IDEAS home Printed from,1.html
   My bibliography  Save this article

Bank regulation: asking the right questions


  • Thomas M. Hoenig


If we are to modernize our regulatory system and allow banks the flexibility to adapt to financial change, it is essential that we ask the right questions about the purposes of bank regulation. Currently, much of the regulatory debate focuses on the age-old question: Where do we draw the line between banks and other financial and nonfinancial institutions? As important as this question is, however, it begs a more fundamental question: Why do we regulate banks differently than other institutions? Unless we can answer this basic question, it is possible that we may never achieve consensus on fundamental reform and will continue to rely on an incremental, reactive approach to bank regulation.> In an article based on comments made at the 1996 Federal Reserve/Deloitte Touch Banking Symposium in Houston, Mr. Hoenig suggests that we need to look beyond traditional arguments for bank regulation that focus on protection of bank depositors and the federal safety net. In his view, a compelling reason for bank regulation is to maintain the integrity of the payments system. Focusing on the payments system provides us with insight into two aspects of the current debate over bank regulation. First, the payments system gives us a clear rationale for drawing lines between banks and other financial institutions. Second, focusing on the payments system may provide new ideas on how we should regulate banks as we move into the next century.

Suggested Citation

  • Thomas M. Hoenig, 1997. "Bank regulation: asking the right questions," Economic Review, Federal Reserve Bank of Kansas City, issue Q I, pages 5-10.
  • Handle: RePEc:fip:fedker:y:1997:i:qi:p:5-10:n:v.82no,1

    Download full text from publisher

    File URL:
    Download Restriction: no

    References listed on IDEAS

    1. Anderson, John C. & Schroeder, Roger G., 1984. "Getting results from your MRP system," Business Horizons, Elsevier, vol. 27(3), pages 57-64.
    2. David, Paul A, 1990. "The Dynamo and the Computer: An Historical Perspective on the Modern Productivity Paradox," American Economic Review, American Economic Association, vol. 80(2), pages 355-361, May.
    3. Scott E. Knudson & Jack K. Walton & Florence M. Young, 1994. "Business-to-business payments and the role of financial electronic data interchange," Federal Reserve Bulletin, Board of Governors of the Federal Reserve System (U.S.), issue Apr, pages 269-278.
    4. David M. Cutler & Mark McClellan & Joseph P. Newhouse & Dahlia Remler, 1996. "Are Medical Prices Declining?," NBER Working Papers 5750, National Bureau of Economic Research, Inc.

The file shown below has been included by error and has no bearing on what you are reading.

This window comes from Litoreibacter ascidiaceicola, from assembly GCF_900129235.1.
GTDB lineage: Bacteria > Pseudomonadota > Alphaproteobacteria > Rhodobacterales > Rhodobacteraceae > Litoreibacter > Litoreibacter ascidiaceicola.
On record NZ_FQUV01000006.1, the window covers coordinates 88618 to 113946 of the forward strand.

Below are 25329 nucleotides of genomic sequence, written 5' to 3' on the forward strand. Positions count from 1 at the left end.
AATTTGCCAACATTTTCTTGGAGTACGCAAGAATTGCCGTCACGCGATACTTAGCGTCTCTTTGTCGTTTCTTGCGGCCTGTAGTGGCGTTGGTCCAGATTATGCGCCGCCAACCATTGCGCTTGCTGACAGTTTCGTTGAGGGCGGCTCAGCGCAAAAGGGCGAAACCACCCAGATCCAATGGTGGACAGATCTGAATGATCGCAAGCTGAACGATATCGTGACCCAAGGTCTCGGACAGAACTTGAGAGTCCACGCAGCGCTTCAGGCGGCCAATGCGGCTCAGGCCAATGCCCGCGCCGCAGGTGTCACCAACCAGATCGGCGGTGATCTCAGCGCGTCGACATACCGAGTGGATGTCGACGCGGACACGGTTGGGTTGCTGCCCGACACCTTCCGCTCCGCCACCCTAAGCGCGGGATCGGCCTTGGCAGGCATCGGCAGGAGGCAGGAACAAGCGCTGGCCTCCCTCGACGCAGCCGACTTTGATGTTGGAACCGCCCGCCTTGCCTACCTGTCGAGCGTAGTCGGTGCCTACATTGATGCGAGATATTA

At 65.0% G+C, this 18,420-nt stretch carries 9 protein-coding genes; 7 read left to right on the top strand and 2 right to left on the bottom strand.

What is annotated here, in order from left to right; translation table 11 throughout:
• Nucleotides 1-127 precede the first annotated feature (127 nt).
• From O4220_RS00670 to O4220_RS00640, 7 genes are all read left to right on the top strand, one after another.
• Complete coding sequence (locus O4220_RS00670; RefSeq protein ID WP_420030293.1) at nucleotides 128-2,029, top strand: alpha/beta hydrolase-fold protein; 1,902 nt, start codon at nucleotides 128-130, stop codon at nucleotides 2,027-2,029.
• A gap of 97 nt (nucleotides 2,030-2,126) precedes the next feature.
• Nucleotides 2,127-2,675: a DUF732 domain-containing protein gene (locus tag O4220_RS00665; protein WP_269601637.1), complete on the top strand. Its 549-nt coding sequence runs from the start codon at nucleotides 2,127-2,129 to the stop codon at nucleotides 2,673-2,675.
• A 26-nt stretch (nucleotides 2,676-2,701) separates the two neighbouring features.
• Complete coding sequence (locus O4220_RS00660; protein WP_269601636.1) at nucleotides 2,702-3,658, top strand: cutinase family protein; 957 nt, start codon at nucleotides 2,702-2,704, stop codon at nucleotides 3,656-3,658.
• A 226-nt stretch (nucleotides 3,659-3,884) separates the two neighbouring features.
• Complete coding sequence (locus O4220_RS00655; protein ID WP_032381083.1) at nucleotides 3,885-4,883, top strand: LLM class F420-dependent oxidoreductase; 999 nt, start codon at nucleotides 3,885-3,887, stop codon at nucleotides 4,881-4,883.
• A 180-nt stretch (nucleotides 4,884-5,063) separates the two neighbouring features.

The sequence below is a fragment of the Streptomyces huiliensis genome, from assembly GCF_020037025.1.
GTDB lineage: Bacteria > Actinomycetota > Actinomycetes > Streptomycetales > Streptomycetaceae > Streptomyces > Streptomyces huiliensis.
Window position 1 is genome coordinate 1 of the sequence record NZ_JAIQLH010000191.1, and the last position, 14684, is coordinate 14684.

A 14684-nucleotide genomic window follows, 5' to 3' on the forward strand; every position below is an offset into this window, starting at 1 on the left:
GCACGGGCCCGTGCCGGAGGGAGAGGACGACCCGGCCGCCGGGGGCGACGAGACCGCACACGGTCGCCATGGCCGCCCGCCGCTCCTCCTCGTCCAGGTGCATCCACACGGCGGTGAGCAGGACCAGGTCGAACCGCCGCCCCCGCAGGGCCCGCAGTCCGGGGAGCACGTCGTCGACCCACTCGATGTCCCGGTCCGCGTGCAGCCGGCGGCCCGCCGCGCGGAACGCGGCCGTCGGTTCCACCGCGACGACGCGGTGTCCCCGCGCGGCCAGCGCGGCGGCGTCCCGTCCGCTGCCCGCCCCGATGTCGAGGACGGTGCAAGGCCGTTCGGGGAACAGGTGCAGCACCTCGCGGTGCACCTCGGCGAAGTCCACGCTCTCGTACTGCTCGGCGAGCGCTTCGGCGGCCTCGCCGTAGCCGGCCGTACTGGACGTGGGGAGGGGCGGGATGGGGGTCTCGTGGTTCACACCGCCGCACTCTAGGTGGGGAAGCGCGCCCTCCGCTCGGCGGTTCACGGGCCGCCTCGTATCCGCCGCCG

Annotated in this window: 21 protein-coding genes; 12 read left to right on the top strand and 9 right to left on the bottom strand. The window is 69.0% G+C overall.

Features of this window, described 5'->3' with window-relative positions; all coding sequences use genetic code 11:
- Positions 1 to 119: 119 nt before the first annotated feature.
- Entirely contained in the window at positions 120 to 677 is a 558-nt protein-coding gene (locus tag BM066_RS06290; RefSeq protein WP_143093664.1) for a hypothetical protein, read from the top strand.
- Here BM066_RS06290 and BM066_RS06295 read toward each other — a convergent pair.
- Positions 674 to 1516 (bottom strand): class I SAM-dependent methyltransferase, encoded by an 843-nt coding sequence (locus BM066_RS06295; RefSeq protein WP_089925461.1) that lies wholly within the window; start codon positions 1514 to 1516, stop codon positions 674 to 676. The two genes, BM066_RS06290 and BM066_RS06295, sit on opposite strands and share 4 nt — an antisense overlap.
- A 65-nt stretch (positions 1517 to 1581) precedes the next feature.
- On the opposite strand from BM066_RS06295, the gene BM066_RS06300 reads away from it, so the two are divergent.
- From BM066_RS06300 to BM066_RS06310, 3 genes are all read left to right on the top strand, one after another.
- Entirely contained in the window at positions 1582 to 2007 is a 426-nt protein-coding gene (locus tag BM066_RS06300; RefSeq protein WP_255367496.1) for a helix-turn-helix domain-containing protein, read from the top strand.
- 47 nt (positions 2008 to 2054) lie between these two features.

5. Baumol, W.J., 1992. "Private Affluence, Public Squalor," Working Papers 92-15, C.V. Starr Center for Applied Economics, New York University.
    Full references (including those not matched with items on IDEAS)


    Citations are extracted by the CitEc Project, subscribe to its RSS feed for this item.

    Cited by:

    1. Lee, B.C. & Longe-Akindemowo, O., 1998. "Regulatory Issues in Electronic Money: A Legal-Economics Analysis," Economics Working Papers wp98-02, School of Economics, University of Wollongong, NSW, Australia.
    2. Mohamed A. Ramady, 2009. "Evolving banking regulation and supervision: A case study of the Saudi Arabian Monetary Agency (SAMA)," International Journal of Islamic and Middle Eastern Finance and Management, Emerald Group Publishing, vol. 2(3), pages 235-250, August.

    More about this item


    Bank supervision ; Banks and banking;


    Access and download statistics


    All material on this site has been provided by the respective publishers and authors. You can help correct errors and omissions. When requesting a correction, please mention this item's handle: RePEc:fip:fedker:y:1997:i:qi:p:5-10:n:v.82no,1. See general information about how to correct material in RePEc.

    For technical questions regarding this item, or to correct its authors, title, abstract, bibliographic or download information, contact: (LDayrit). General contact details of provider: .

    If you have authored this item and are not yet registered with RePEc, we encourage you to do it here. This allows to link your profile to this item. It also allows you to accept potential citations to this item that we are uncertain about.

    We have no references for this item. You can help adding them by using this form .

    If you know of missing items citing this one, you can help us creating those links by adding the relevant references in the same way as above, for each refering item. If you are a registered author of this item, you may also want to check the "citations" tab in your RePEc Author Service profile, as there may be some citations waiting for confirmation.

    Please note that corrections may take a couple of weeks to filter through the various RePEc services.

    IDEAS is a RePEc service hosted by the Research Division of the Federal Reserve Bank of St. Louis . RePEc uses bibliographic data supplied by the respective publishers.